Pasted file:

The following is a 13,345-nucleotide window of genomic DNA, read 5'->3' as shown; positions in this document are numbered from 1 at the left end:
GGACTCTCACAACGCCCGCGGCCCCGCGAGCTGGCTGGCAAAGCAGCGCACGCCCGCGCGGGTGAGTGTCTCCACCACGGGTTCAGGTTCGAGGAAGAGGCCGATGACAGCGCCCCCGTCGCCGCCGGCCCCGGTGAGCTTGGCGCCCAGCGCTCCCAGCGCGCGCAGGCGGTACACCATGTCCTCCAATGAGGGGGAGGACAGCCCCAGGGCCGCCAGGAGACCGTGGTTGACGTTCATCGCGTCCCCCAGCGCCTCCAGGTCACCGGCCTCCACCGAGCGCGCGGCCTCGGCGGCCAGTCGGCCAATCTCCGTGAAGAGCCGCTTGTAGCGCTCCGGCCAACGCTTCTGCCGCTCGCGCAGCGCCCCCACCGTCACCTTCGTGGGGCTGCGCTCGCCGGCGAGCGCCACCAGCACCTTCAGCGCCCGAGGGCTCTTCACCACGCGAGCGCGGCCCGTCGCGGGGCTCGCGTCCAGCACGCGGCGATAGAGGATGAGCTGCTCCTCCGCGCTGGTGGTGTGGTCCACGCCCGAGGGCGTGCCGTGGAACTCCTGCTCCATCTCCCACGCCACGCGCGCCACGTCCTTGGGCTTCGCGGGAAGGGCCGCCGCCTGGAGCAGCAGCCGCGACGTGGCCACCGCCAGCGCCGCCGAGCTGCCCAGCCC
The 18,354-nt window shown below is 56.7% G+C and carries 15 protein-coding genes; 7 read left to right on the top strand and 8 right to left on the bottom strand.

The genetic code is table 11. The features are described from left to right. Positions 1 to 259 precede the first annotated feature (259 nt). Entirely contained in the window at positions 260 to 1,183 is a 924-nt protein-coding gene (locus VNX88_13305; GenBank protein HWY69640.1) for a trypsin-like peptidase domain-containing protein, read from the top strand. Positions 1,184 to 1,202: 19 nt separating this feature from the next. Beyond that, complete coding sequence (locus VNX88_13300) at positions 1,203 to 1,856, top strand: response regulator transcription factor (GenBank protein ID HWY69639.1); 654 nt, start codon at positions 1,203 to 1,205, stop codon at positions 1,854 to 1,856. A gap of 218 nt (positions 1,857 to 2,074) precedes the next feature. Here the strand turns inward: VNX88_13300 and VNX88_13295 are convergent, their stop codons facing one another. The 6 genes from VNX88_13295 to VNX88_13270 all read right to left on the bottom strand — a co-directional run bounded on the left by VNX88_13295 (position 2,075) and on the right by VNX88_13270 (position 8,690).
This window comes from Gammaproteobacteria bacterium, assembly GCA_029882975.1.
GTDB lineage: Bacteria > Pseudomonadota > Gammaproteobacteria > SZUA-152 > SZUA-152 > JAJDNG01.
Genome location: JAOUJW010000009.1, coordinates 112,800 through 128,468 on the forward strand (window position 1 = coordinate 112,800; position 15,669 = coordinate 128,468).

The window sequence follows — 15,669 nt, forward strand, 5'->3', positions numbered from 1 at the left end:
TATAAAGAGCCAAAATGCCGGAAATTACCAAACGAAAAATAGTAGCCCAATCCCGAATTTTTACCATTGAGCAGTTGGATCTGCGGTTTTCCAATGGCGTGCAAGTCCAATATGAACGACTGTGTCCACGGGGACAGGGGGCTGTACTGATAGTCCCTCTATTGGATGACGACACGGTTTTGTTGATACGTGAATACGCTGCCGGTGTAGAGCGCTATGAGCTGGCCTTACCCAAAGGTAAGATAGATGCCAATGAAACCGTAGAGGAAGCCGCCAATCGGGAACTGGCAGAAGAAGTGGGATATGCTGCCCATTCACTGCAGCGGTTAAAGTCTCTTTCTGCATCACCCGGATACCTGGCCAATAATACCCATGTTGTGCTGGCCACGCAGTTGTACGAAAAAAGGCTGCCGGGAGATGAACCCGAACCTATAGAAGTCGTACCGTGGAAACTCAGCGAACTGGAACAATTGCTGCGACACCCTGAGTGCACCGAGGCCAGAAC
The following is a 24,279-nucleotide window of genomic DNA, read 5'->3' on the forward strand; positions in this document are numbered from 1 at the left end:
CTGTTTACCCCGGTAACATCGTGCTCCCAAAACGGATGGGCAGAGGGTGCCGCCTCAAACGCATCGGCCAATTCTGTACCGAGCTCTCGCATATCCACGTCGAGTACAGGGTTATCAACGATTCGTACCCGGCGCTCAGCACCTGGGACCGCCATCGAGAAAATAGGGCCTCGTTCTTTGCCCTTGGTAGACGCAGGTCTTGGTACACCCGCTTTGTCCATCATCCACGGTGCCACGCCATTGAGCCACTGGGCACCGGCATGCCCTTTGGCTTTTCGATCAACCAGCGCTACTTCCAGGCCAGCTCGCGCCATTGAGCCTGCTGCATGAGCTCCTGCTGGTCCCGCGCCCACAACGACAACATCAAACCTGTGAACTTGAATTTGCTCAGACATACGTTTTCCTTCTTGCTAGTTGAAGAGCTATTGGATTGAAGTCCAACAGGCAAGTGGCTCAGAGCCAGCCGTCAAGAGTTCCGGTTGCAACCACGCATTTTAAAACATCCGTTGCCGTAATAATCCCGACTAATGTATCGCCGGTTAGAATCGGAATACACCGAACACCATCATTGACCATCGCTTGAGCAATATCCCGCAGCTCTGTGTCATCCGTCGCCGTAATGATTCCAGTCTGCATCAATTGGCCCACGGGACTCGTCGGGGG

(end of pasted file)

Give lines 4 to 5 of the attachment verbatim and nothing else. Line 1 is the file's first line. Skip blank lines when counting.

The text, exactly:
The genetic code is table 11. The features are described from left to right. Positions 1 to 259 precede the first annotated feature (259 nt). Entirely contained in the window at positions 260 to 1,183 is a 924-nt protein-coding gene (locus VNX88_13305; GenBank protein HWY69640.1) for a trypsin-like peptidase domain-containing protein, read from the top strand. Positions 1,184 to 1,202: 19 nt separating this feature from the next. Beyond that, complete coding sequence (locus VNX88_13300) at positions 1,203 to 1,856, top strand: response regulator transcription factor (GenBank protein ID HWY69639.1); 654 nt, start codon at positions 1,203 to 1,205, stop codon at positions 1,854 to 1,856. A gap of 218 nt (positions 1,857 to 2,074) precedes the next feature. Here the strand turns inward: VNX88_13300 and VNX88_13295 are convergent, their stop codons facing one another. The 6 genes from VNX88_13295 to VNX88_13270 all read right to left on the bottom strand — a co-directional run bounded on the left by VNX88_13295 (position 2,075) and on the right by VNX88_13270 (position 8,690).
This window comes from Gammaproteobacteria bacterium, assembly GCA_029882975.1.